Use this URL to cite or link to this record in EThOS: http://ethos.bl.uk/OrderDetails.do?uin=uk.bl.ethos.651232
Title: Modelling motivic processes in music : a mathematical approach
Author: Holden, Daniel
ISNI:       0000 0004 5357 7516
Awarding Body: University of Leeds
Current Institution: University of Leeds
Date of Award: 2014
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Abstract:
This thesis proposes a new model for motivic analysis which, being based on the metaphor of a web or network and expanded using the mathematical field of graph theory, balances the polar concerns prevalent in analytical writing to date: those of static, out-of-time category membership and dynamic, in-time process. The concepts that constitute the model are presented in the third chapter, both as responses to a series of analytical observations (using the worked example of Beethoven’s Piano Sonata in F minor, Op. 2, No. 1), and as rigorously defined mathematical formalisms. The other chapters explore in further detail the disciplines and methodologies on which this model impinges, and serve both to motivate, and to reflect upon, its development. Chapter 1 asks what it means to make mathematical statements about music, and seeks to disentangle mathematics (as a tool or language) from science (as a method), arguing that music theory’s aims can be met by the former without presupposing its commonly assumed inextricability from the latter. Chapter 2 provides a thematic overview of the field of motivic theory and analysis, proposing four archetypal models that combine to underwrite much thought on the subject before outlining the problems inherent in a static account and the creative strategies that can be used to construct a dynamic account. Finally, Chapter 4 applies these strategies, together with Chapter 3’s model and the piece’s extensive existing scholarly literature, to the analysis of the first and last movements of Mahler’s Sixth Symphony. The central theme throughout – as it relates to mathematical modelling, music theory, and music analysis – is that of potential, invitation, openness, and dialogic engagement.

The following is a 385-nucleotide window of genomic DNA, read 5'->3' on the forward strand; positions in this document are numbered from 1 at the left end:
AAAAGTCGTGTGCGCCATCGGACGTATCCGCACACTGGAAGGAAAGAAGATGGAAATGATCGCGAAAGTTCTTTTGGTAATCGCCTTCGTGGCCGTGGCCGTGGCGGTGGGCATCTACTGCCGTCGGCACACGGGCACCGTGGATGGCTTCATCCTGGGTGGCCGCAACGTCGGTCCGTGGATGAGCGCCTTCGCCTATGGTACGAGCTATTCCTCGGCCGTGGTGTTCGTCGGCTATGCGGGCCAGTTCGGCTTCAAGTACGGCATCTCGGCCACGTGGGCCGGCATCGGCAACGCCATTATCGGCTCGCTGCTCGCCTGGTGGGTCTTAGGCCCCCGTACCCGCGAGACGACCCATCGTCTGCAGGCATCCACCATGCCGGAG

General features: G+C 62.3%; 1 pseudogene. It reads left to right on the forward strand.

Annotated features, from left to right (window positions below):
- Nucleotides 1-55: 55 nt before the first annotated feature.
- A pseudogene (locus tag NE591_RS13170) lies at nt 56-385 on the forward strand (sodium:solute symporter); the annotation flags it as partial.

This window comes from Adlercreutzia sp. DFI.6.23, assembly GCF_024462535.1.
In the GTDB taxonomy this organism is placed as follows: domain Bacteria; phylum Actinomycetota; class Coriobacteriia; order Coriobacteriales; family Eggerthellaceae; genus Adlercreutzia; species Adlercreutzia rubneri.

Supervisor: Windsor, Luke ; Cooper, David Sponsor: Not available
Qualification Name: Thesis (Ph.D.) Qualification Level: Doctoral
EThOS ID: uk.bl.ethos.651232  DOI: Not available
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